The Indian art scene has seen a burst of new artists over the last few years and even when the market crashed as in the great mini-depression of 2009,the art market remained stable. Study has shown that art holds demand in the market during an economic boom as well as a slowdown. Investing in art is one alternative investment strategy,that has been gaining increasing acceptance around the world and more so in India. Reports suggest that over the last five years the Indian art market has grown by more than 500 per cent.
Indian contemporary art is increasingly raising its profile internationally through art fairs and international shows,as well as in India. Even though investments in art have been what one may call most beneficial,art today remains a market understood by very few leave alone the valuation of art.
It is difficult to predict which way the markets will shift and which paintings will appreciate in value,and by how much. Having said this,art aficionados and investors normally adopt a simple buy and hold strategy. The holding period can range from a few months to a good number of years. But how can one be sure if their precious collection will stay intact and damage-free throughout their holding period?
This is where art insurance enters the picture. With increased emphasis on preserving and restoring art,insurance is must.
Many forms of fine art painting,drawing,printing and photography are fragile by the nature of their materials and are vulnerable to obvious and subtle forms of damage. Art insurance generally covers various risks like damage during transit or restoration,damage caused by natural perils,act of terrorism etc.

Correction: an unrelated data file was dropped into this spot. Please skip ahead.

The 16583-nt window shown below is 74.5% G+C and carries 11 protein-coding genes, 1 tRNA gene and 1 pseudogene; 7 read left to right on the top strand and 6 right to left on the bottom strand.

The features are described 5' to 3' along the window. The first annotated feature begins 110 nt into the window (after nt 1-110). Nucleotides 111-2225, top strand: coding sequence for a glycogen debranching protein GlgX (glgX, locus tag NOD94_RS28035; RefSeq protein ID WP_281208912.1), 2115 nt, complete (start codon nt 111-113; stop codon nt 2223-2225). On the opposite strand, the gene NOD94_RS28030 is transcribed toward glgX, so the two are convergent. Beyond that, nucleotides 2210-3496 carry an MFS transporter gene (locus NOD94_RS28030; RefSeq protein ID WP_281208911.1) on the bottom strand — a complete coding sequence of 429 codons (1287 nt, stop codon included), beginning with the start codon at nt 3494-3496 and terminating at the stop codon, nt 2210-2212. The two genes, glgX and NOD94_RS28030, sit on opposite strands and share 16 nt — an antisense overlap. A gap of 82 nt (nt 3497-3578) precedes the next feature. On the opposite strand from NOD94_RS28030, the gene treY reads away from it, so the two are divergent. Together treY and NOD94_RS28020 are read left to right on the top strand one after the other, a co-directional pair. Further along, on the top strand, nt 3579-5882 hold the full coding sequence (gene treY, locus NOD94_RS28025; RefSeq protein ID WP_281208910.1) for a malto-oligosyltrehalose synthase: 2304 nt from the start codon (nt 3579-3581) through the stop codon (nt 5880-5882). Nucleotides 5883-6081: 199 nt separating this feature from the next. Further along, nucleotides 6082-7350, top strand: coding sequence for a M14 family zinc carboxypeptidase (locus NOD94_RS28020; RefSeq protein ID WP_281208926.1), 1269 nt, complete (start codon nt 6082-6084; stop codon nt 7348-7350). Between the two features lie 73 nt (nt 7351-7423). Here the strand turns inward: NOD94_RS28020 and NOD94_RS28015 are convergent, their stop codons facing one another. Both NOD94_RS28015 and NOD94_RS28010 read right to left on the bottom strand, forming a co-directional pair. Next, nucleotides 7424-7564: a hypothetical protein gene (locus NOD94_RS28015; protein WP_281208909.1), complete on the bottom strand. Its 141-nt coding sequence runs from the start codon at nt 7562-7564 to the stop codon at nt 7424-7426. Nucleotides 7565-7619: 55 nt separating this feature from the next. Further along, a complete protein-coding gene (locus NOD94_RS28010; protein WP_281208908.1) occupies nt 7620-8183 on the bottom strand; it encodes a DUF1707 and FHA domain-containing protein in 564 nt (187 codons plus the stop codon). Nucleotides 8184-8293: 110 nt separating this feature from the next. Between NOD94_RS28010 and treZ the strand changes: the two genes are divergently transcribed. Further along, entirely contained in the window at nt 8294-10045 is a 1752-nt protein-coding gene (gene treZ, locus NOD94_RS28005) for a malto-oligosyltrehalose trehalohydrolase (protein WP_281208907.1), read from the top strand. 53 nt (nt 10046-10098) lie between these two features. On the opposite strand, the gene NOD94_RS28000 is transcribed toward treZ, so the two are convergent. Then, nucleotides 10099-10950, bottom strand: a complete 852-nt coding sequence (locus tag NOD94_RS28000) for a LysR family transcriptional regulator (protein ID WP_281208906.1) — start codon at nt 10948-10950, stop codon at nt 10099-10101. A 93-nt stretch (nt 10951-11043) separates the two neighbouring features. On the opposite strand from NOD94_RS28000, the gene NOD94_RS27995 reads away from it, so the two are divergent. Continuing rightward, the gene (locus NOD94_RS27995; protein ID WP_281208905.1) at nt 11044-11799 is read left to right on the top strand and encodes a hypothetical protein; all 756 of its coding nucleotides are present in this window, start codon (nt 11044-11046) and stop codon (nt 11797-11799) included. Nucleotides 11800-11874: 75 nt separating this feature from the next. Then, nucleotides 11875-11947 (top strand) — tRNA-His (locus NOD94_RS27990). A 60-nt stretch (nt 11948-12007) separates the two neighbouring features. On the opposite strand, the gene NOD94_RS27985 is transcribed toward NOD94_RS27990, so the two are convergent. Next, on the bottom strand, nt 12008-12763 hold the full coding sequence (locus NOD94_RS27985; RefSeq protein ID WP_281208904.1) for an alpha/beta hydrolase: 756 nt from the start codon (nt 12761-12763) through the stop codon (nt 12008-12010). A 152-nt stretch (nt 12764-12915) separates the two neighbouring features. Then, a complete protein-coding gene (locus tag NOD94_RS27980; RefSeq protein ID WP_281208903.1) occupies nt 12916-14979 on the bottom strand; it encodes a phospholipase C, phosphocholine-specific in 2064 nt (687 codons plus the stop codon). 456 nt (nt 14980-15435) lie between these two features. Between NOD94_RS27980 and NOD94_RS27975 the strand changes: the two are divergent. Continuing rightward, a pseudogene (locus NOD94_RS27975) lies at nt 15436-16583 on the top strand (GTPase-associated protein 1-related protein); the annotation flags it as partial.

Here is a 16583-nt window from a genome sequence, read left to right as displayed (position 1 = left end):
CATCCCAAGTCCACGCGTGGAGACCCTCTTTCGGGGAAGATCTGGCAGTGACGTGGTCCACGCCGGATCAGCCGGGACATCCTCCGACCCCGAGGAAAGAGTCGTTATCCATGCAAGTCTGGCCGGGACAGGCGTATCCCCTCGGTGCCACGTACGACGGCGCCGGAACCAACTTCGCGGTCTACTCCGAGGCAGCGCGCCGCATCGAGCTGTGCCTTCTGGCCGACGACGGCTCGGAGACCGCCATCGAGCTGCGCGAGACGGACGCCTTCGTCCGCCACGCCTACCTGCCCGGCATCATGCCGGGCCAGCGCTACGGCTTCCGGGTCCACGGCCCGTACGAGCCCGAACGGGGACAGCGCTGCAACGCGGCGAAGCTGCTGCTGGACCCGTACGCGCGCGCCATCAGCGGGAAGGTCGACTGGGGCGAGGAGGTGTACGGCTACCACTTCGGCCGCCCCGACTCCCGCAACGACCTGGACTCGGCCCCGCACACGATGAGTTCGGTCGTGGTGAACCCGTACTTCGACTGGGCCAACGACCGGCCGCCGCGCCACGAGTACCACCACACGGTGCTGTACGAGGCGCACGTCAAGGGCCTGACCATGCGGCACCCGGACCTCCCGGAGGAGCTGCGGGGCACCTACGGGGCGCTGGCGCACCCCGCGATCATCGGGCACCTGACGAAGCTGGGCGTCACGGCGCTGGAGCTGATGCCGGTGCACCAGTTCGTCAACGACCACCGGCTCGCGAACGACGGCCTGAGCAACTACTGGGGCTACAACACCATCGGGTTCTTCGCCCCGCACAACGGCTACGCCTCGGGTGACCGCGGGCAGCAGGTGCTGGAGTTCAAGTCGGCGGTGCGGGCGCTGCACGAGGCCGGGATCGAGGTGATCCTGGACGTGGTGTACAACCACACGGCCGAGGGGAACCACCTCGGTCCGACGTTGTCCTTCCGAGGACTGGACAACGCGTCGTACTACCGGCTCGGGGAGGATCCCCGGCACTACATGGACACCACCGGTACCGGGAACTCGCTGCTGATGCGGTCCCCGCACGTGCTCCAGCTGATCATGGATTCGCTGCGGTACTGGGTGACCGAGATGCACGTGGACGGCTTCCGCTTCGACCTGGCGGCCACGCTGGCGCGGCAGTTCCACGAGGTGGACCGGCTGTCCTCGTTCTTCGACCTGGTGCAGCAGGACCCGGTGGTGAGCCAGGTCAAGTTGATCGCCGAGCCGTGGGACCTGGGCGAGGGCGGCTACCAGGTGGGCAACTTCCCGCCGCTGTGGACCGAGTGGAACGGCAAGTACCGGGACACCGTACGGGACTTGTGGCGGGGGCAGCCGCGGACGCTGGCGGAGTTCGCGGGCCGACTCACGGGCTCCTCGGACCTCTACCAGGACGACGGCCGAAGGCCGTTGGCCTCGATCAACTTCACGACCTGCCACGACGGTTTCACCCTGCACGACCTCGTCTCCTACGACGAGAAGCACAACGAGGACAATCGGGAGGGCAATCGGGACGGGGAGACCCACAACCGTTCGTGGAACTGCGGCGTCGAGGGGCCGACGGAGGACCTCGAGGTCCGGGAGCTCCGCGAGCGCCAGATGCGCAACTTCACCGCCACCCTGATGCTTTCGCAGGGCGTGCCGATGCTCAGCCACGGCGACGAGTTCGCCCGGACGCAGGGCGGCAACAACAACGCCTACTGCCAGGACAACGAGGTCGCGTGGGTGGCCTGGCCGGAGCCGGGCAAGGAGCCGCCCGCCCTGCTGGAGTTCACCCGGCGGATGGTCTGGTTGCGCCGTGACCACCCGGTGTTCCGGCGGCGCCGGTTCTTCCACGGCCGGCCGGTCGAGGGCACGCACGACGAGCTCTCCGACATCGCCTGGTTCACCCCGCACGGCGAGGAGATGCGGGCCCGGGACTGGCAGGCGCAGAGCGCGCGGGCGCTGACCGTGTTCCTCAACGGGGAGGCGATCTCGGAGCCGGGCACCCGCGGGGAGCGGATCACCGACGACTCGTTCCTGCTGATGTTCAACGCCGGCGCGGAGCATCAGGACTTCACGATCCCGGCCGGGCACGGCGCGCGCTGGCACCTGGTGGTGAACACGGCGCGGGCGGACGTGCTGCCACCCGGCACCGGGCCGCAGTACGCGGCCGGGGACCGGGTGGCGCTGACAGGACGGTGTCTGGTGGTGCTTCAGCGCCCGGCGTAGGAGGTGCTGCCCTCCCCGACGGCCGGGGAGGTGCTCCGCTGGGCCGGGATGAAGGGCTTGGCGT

In India,insurance of art is based on a valuation that is mutually acceptable to both the insurer as well as the insurance company. Having said this,there is a fair amount of ambiguity surrounding art evaluation as surveyors are not really art evaluators. Art is not something to be repaired but something to be restored in case of a fire/damage due to calamities. So,while there may be certain teething issues in case you want to file a claim for the restoration; the rule of caveat emptor i.e. reading the fine print will really help.
There are special schemes available,but you may have to do a bit of research to clearly comprehend what the policy is all about. This is because most institutions in our country also tend to consider art as part of property/personal assets a realm of general insurance and do not carry the relevant expertise to carry out an appropriate evaluation of the piece of work that you hold so dearly.
Also unlike the global markets where companies specialise in art insurance,there are a few policy screators in the Indian market. So you may have to do a bit of research to find the right insurance coverage.
Author is CEO,MyInsuranceClub.com